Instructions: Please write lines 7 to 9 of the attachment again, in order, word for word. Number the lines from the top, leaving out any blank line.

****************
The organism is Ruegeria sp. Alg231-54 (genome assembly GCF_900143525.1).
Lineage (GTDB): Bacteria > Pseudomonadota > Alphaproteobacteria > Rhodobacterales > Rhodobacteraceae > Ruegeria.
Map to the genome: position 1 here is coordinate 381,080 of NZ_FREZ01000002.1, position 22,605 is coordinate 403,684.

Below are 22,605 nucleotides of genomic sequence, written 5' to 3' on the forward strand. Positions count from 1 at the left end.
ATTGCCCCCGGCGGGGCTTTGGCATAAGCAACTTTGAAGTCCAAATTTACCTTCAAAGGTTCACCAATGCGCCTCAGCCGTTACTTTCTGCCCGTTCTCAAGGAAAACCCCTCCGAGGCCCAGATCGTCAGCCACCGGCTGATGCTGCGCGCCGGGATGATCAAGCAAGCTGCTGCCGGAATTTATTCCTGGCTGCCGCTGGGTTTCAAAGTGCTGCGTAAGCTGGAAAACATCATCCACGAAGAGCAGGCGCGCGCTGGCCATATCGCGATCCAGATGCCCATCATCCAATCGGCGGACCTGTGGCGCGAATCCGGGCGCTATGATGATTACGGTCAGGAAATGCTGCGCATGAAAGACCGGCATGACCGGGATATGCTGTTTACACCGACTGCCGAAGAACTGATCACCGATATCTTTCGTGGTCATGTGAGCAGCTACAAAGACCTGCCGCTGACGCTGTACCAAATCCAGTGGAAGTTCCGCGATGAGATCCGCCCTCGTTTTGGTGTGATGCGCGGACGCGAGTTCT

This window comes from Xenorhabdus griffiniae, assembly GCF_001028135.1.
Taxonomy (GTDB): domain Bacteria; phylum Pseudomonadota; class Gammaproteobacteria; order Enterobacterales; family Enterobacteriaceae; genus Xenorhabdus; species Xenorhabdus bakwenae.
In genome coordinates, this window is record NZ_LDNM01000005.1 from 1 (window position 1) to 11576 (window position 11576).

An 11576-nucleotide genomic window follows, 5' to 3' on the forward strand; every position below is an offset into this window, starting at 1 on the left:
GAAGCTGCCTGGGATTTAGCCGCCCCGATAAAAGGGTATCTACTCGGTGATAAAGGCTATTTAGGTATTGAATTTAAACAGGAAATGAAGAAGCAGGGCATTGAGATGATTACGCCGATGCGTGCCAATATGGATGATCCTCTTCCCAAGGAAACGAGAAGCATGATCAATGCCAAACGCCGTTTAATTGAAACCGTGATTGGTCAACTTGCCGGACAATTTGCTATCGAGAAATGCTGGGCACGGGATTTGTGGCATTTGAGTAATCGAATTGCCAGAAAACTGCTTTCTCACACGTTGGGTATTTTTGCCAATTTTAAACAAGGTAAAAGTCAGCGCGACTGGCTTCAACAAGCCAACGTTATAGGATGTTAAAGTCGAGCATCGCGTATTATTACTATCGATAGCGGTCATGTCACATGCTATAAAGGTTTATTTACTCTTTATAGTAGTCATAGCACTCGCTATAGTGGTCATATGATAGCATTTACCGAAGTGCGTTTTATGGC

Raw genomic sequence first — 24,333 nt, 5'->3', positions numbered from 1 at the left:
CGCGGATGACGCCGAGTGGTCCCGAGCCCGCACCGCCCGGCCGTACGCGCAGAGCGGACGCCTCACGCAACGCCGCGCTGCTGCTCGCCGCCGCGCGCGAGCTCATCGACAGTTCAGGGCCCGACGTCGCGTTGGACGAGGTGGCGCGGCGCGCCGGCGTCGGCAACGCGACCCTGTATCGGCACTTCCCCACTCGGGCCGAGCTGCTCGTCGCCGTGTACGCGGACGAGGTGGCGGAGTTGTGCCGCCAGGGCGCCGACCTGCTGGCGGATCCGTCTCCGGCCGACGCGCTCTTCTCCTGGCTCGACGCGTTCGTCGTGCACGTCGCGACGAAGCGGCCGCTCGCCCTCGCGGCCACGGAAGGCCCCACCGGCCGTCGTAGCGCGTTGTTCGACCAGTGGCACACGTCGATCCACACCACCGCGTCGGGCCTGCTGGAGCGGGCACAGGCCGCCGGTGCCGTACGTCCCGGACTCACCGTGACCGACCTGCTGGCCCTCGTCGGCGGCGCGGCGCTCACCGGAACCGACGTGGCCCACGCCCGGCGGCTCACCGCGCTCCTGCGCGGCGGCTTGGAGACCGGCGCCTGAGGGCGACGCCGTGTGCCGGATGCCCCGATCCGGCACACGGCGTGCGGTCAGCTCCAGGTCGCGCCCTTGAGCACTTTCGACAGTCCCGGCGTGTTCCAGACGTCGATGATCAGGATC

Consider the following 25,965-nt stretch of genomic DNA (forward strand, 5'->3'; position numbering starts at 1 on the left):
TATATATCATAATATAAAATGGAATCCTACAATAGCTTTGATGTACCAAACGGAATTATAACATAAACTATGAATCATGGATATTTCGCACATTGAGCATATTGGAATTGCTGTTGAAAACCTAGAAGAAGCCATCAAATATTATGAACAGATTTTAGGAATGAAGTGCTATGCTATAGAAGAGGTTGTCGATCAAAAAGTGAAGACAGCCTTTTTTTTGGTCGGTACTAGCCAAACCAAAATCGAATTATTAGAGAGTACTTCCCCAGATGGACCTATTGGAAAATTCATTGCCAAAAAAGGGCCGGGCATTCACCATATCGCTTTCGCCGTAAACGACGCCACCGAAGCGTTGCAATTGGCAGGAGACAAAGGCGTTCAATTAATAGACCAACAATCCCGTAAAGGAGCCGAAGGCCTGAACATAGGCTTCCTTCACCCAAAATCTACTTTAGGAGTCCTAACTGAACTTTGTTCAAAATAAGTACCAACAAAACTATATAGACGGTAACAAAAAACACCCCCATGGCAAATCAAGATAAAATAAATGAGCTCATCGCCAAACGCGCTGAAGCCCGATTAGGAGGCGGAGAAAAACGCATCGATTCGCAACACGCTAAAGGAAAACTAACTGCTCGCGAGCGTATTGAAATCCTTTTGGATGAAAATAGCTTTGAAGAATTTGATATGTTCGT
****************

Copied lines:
Taxonomy (GTDB): domain Bacteria; phylum Pseudomonadota; class Gammaproteobacteria; order Enterobacterales; family Enterobacteriaceae; genus Xenorhabdus; species Xenorhabdus bakwenae.
In genome coordinates, this window is record NZ_LDNM01000005.1 from 1 (window position 1) to 11576 (window position 11576).

An 11576-nucleotide genomic window follows, 5' to 3' on the forward strand; every position below is an offset into this window, starting at 1 on the left: